Finland: Collective Agreements maintain the Industrial Peace in Finland
Collective agreements play a significant role in the field of Finnish Labor Law System. Vast majority of the working age population belong to the coverage of collective agreements. Due to that large coverage and a specific section in the Employment Contracts Act, a variety of collective agreements have a generally binding nature. Collective agreement is usually negotiated between trade union and employer’s organization in the sectoral or the national level or with the management of the company (company-level agreements).
Entering to agreement might precede a long-lasting bargaining process. Agreements are made for fixed-period and are usually valid from 1 to 4 years depending on bargained content. At the end of the period new negotiations begin in particular order and the parties have new strategic objectives to achieve. If parties do not reach the agreement through negotiations and industrial actions may occur, disputes might reach a settlement at the Finnish National Conciliator’s office. In Finland a lot of public and political interest can be related to nationwide negotiationround.
In general, agreements are field-spesific and they apply to the spesific group of employees. For example in the field of industri, blue-collar workers and white-collar workers have normally their own agreements in which terms and conditions might differ depending on the position of employee.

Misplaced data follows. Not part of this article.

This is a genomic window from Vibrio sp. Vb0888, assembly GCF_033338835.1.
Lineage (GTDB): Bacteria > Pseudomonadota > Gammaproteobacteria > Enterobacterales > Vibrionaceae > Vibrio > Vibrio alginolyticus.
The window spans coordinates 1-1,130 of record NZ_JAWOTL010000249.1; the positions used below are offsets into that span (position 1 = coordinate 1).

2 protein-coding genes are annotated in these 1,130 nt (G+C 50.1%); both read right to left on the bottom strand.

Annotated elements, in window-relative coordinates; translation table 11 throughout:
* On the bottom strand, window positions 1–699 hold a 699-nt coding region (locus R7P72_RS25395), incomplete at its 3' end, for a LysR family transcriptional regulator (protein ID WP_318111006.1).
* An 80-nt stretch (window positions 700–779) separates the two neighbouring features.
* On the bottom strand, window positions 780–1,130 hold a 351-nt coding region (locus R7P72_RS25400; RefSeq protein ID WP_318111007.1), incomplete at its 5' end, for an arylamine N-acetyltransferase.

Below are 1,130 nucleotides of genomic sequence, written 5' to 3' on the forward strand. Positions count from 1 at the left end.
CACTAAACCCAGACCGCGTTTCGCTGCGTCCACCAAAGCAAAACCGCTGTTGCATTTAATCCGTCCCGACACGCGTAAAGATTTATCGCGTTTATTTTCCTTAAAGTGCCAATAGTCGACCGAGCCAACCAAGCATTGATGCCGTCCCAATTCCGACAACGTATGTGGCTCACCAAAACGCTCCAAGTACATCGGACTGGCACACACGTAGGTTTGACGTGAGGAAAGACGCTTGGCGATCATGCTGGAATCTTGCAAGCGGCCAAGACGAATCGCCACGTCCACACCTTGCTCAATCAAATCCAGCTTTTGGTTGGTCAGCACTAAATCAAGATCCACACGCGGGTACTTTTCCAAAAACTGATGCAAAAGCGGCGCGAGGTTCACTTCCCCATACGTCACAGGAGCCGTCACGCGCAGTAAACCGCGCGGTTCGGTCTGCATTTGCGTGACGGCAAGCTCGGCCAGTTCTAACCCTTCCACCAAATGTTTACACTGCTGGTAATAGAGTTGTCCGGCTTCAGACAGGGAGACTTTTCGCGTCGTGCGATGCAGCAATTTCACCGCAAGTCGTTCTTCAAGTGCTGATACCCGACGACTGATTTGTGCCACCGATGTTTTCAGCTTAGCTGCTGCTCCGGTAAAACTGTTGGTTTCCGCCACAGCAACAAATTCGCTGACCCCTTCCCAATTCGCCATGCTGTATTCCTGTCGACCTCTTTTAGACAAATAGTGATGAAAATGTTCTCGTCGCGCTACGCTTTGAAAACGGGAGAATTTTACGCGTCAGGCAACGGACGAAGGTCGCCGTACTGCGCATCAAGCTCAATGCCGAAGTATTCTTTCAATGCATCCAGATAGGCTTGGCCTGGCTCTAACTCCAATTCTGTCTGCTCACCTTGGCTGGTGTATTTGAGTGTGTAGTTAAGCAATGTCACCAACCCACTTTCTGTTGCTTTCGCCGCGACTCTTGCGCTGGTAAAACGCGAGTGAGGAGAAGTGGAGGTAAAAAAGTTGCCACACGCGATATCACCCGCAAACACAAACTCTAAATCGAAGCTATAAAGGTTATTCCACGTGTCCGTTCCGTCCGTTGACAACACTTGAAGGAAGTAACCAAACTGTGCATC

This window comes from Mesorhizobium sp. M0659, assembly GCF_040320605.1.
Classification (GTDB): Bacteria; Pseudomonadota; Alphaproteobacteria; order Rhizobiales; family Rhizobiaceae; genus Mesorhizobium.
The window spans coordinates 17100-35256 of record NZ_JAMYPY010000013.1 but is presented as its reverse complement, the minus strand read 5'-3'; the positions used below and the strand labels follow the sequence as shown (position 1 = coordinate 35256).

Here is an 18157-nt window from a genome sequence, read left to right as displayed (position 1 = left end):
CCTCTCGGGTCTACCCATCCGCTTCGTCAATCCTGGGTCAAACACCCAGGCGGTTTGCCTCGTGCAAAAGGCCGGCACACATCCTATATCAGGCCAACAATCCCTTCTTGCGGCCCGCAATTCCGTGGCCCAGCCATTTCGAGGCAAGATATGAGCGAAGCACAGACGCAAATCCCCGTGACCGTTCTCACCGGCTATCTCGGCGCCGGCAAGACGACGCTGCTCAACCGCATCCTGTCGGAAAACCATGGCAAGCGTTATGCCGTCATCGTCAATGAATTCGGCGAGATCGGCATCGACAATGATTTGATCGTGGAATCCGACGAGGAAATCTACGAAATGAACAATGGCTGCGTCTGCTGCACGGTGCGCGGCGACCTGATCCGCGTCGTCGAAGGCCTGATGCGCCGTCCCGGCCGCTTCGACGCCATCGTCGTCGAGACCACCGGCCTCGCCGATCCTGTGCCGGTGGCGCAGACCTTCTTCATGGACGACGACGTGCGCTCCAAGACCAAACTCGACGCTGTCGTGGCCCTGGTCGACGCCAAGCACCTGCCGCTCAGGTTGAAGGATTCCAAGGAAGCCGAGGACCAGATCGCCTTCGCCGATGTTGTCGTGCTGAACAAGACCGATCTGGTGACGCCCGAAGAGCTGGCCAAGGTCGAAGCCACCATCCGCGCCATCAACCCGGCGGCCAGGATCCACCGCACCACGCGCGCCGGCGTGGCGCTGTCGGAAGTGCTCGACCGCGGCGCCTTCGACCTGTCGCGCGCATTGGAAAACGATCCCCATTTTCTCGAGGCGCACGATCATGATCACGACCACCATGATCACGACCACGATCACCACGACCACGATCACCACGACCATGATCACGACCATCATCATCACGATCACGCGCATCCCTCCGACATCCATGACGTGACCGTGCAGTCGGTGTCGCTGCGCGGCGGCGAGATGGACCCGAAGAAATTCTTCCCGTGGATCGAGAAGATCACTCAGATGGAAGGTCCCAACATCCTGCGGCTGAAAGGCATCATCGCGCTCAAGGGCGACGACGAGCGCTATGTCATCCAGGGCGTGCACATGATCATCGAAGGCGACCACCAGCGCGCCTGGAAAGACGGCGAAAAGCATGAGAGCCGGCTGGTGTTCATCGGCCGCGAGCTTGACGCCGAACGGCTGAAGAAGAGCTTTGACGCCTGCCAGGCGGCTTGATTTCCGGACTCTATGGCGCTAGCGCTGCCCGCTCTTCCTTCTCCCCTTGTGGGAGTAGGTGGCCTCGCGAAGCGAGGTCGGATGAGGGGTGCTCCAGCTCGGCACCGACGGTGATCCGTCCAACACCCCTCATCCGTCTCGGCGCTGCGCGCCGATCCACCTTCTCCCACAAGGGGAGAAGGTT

Most of all, collective agreement is a settlement of employment conditions. It normally consists regulations concerning for example minimun wages, working hours, annual holidays, trade union official system and other procedular regulation. Thus it supplements, but also includes, several options to deviate from the Finnish employment legislation. Every employer and local trade union must obey the argeement and also due to agreement’s generally binding nature, it obliges also employers which are not members of employer’s organizations.
Nevertheless collective agreement’s main task is to maintain industrial peace in the labour market. That means a situation in which industrial actions, such as strikes, boycotts or lock-outs, are not in progress. The parties to collective agreement are bound not to take industrial actions when agreements are in force, so they are under the obligation to ensure industrial peace laid down in the agreement. Therefore these agreements also have preventive role. However if any legal disputes take place when an agreement is in force, whether concerning industrial actions or interpretation of the agreement, those dipustes belongs to the jurisdiction of the Labour Court.
Written by Hanna Lahti
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